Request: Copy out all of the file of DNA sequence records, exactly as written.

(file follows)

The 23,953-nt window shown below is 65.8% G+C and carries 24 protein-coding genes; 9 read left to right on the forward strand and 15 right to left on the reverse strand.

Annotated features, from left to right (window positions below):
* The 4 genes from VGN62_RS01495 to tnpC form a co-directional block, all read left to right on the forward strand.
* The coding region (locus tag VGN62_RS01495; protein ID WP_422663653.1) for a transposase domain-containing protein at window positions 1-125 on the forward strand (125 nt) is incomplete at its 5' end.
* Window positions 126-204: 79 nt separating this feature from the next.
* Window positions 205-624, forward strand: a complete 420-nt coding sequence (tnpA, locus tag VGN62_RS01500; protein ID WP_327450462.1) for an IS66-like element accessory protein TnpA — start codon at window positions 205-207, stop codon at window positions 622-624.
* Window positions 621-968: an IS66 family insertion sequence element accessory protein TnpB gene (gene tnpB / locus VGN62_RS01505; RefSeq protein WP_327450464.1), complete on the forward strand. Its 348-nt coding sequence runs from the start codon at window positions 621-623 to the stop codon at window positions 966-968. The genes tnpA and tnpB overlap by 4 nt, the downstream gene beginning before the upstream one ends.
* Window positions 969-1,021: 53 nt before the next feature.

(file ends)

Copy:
The 23,953-nt window shown below is 65.8% G+C and carries 24 protein-coding genes; 9 read left to right on the forward strand and 15 right to left on the reverse strand.

Annotated features, from left to right (window positions below):
* The 4 genes from VGN62_RS01495 to tnpC form a co-directional block, all read left to right on the forward strand.
* The coding region (locus tag VGN62_RS01495; protein ID WP_422663653.1) for a transposase domain-containing protein at window positions 1-125 on the forward strand (125 nt) is incomplete at its 5' end.
* Window positions 126-204: 79 nt separating this feature from the next.
* Window positions 205-624, forward strand: a complete 420-nt coding sequence (tnpA, locus tag VGN62_RS01500; protein ID WP_327450462.1) for an IS66-like element accessory protein TnpA — start codon at window positions 205-207, stop codon at window positions 622-624.
* Window positions 621-968: an IS66 family insertion sequence element accessory protein TnpB gene (gene tnpB / locus VGN62_RS01505; RefSeq protein WP_327450464.1), complete on the forward strand. Its 348-nt coding sequence runs from the start codon at window positions 621-623 to the stop codon at window positions 966-968. The genes tnpA and tnpB overlap by 4 nt, the downstream gene beginning before the upstream one ends.
* Window positions 969-1,021: 53 nt before the next feature.